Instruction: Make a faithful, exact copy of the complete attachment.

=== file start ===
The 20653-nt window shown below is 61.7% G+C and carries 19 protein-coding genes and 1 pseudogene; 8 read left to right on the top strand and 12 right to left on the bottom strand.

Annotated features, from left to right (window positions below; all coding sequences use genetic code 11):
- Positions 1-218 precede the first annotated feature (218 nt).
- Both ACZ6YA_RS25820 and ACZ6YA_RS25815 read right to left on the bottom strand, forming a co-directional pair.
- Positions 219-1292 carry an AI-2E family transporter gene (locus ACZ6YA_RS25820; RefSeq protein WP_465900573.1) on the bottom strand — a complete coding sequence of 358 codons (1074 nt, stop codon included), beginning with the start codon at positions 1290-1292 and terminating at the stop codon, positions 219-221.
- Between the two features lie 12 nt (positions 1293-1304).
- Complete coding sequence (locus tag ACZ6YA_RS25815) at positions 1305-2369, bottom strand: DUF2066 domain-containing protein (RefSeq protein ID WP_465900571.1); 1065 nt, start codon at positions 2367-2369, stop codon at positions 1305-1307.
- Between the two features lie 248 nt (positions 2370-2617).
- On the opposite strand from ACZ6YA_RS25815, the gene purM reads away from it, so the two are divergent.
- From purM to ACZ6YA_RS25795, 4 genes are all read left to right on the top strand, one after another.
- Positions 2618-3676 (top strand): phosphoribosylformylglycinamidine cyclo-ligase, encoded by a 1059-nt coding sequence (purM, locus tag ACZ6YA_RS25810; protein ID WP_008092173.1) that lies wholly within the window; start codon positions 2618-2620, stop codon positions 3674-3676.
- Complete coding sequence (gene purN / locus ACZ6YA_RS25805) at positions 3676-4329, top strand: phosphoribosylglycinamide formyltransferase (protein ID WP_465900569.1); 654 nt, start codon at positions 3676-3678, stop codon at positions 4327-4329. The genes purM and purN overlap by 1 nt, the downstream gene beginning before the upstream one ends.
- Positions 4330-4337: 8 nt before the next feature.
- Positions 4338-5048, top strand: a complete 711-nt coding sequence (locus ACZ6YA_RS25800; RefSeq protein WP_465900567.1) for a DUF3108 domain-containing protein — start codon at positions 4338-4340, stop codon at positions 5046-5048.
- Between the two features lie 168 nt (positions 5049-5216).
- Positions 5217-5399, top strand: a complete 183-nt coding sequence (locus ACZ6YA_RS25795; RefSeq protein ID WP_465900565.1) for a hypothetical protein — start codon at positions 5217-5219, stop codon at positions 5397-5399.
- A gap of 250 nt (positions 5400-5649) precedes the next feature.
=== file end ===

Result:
The 20653-nt window shown below is 61.7% G+C and carries 19 protein-coding genes and 1 pseudogene; 8 read left to right on the top strand and 12 right to left on the bottom strand.

Annotated features, from left to right (window positions below; all coding sequences use genetic code 11):
- Positions 1-218 precede the first annotated feature (218 nt).
- Both ACZ6YA_RS25820 and ACZ6YA_RS25815 read right to left on the bottom strand, forming a co-directional pair.
- Positions 219-1292 carry an AI-2E family transporter gene (locus ACZ6YA_RS25820; RefSeq protein WP_465900573.1) on the bottom strand — a complete coding sequence of 358 codons (1074 nt, stop codon included), beginning with the start codon at positions 1290-1292 and terminating at the stop codon, positions 219-221.
- Between the two features lie 12 nt (positions 1293-1304).
- Complete coding sequence (locus tag ACZ6YA_RS25815) at positions 1305-2369, bottom strand: DUF2066 domain-containing protein (RefSeq protein ID WP_465900571.1); 1065 nt, start codon at positions 2367-2369, stop codon at positions 1305-1307.
- Between the two features lie 248 nt (positions 2370-2617).
- On the opposite strand from ACZ6YA_RS25815, the gene purM reads away from it, so the two are divergent.
- From purM to ACZ6YA_RS25795, 4 genes are all read left to right on the top strand, one after another.
- Positions 2618-3676 (top strand): phosphoribosylformylglycinamidine cyclo-ligase, encoded by a 1059-nt coding sequence (purM, locus tag ACZ6YA_RS25810; protein ID WP_008092173.1) that lies wholly within the window; start codon positions 2618-2620, stop codon positions 3674-3676.
- Complete coding sequence (gene purN / locus ACZ6YA_RS25805) at positions 3676-4329, top strand: phosphoribosylglycinamide formyltransferase (protein ID WP_465900569.1); 654 nt, start codon at positions 3676-3678, stop codon at positions 4327-4329. The genes purM and purN overlap by 1 nt, the downstream gene beginning before the upstream one ends.
- Positions 4330-4337: 8 nt before the next feature.
- Positions 4338-5048, top strand: a complete 711-nt coding sequence (locus ACZ6YA_RS25800; RefSeq protein WP_465900567.1) for a DUF3108 domain-containing protein — start codon at positions 4338-4340, stop codon at positions 5046-5048.
- Between the two features lie 168 nt (positions 5049-5216).
- Positions 5217-5399, top strand: a complete 183-nt coding sequence (locus ACZ6YA_RS25795; RefSeq protein ID WP_465900565.1) for a hypothetical protein — start codon at positions 5217-5219, stop codon at positions 5397-5399.
- A gap of 250 nt (positions 5400-5649) precedes the next feature.